"The sad thing about capitalism is that there's always a fixed amount of money on the market, so to win somebody else has to loose."


You forgot that governments print money. They make it out of thin air and devalue currencies. The US government is doing exactly that right now. There are inputs to the economy, the sun, oil, human inventiveness which mean it isn't a zero sum game, it's only zero sum on the very shortest timescales.

In the end this could mean a good thing, and we can turn our attention from pure profit to things that really matters.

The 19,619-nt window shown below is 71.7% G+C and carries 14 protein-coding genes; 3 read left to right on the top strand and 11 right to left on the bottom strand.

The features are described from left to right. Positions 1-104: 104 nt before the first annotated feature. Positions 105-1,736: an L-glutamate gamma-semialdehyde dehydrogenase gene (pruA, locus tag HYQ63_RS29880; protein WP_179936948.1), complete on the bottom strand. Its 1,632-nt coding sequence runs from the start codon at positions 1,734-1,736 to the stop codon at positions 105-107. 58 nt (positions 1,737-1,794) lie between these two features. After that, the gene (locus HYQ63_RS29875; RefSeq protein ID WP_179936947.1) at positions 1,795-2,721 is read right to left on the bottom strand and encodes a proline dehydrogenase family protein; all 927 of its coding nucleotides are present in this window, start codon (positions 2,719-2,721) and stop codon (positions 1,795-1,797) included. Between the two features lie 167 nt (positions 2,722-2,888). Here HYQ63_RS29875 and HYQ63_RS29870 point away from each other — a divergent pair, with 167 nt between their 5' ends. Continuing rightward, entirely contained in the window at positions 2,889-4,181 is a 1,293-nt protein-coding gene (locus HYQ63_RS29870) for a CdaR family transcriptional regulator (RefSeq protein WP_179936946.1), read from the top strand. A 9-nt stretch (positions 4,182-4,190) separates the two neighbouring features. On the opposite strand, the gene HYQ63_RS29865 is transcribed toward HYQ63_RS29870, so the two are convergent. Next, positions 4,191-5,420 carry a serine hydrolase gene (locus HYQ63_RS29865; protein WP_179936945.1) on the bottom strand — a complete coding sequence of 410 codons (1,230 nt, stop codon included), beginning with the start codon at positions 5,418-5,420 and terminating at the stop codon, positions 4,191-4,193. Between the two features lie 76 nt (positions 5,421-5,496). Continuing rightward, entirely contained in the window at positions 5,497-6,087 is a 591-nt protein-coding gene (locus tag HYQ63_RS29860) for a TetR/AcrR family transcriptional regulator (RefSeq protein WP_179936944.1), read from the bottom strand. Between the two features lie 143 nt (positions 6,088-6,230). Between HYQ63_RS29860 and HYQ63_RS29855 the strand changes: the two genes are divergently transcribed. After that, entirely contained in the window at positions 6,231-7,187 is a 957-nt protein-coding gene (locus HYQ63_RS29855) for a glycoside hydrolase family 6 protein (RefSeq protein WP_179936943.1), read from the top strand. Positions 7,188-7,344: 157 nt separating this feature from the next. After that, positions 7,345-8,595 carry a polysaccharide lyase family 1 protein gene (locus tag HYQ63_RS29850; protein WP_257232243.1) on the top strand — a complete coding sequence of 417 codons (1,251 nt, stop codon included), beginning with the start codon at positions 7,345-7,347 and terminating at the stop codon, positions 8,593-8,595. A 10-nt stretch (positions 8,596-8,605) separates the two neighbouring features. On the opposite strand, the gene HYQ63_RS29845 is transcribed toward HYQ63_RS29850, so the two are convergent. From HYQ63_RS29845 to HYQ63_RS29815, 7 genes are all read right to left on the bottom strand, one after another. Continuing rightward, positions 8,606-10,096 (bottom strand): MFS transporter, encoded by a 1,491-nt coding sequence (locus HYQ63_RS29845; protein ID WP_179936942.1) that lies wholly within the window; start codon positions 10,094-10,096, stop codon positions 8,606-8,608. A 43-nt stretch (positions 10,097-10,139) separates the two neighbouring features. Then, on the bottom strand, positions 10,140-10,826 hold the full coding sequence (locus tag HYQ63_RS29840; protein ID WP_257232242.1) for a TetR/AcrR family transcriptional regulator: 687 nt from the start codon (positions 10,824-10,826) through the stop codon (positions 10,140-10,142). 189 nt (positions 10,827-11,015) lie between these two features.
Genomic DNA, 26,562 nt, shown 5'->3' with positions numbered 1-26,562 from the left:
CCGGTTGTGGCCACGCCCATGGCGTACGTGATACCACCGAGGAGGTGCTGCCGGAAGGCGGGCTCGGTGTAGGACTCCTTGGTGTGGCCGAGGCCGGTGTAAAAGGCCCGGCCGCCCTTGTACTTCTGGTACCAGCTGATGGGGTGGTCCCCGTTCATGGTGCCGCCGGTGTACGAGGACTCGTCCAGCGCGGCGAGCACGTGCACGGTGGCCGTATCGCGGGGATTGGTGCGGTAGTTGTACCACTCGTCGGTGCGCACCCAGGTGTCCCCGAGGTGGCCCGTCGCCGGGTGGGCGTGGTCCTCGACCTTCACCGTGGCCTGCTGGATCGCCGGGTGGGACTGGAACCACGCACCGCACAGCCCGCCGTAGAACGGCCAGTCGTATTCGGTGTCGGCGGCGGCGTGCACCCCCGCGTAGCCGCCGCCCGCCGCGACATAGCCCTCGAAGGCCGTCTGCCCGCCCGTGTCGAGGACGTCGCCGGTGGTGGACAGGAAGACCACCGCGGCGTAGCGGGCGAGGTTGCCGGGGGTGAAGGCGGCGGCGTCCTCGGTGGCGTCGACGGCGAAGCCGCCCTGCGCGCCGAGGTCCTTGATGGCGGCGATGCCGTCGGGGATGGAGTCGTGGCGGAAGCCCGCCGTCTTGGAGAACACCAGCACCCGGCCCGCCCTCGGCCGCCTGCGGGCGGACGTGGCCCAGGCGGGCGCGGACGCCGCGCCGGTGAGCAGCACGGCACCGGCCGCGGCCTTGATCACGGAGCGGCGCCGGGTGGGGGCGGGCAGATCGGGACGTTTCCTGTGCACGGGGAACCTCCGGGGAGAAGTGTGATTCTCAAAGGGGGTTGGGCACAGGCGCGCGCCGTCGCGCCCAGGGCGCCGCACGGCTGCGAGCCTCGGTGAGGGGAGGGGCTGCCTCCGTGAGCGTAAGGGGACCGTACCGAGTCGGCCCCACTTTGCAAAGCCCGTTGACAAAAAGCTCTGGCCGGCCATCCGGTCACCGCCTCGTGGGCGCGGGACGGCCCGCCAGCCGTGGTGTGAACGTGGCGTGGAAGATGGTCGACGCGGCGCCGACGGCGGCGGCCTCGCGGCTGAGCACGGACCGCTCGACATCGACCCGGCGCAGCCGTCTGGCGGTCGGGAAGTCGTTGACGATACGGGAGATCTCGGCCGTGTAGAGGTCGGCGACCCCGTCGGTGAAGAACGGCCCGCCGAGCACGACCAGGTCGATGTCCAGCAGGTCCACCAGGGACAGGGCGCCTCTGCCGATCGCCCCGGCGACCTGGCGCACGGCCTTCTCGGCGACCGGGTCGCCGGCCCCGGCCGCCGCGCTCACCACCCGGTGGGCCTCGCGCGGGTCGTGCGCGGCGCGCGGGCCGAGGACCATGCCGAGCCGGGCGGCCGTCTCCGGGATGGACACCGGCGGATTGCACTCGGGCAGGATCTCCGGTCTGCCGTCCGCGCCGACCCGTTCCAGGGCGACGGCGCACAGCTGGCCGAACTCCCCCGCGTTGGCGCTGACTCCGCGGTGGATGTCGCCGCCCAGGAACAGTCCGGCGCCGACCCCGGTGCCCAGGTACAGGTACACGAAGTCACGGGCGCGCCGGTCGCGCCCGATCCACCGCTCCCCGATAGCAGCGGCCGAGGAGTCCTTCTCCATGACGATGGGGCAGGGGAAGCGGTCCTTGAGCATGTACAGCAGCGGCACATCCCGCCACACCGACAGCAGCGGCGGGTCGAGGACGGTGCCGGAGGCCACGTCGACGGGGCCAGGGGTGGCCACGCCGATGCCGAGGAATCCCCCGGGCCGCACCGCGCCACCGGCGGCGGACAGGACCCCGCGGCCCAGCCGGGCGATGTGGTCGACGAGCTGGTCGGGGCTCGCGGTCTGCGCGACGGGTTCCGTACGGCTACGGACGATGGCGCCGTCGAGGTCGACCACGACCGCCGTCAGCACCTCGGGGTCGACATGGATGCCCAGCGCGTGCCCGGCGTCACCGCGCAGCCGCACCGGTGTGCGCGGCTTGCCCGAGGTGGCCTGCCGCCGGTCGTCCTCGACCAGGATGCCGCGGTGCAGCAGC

Sorry, you're young... You haven't yet figured out that markets, competition are all based on the desire to reproduce. It isn't ever going away while there are human beings.

 

Read "Debt of Honor" (2, Interesting)

Puls4r (724907) | about 8 years ago | (#15954488)

I suggest you go out and read "Debt of Honor" by Tom Clancy. As always, he fabricates and exaggerates, but all the same it will give you a very good idea why reliance on a computer trading model is a "Very Bad" thing. I.E. - if you know how a computer program works then you know how you can break it or cause it to react. If you can do that, then suddenly you have the power to control the market. Clancey went a bit further theorizing that a programmer was bribed to place an easter egg in the system, but all the same the ideas are there and are valid.

12:45 Restate my assumptions: (1)

emil10001 (985596) | about 8 years ago | (#15954508)

1. Mathematics is the language of the universe.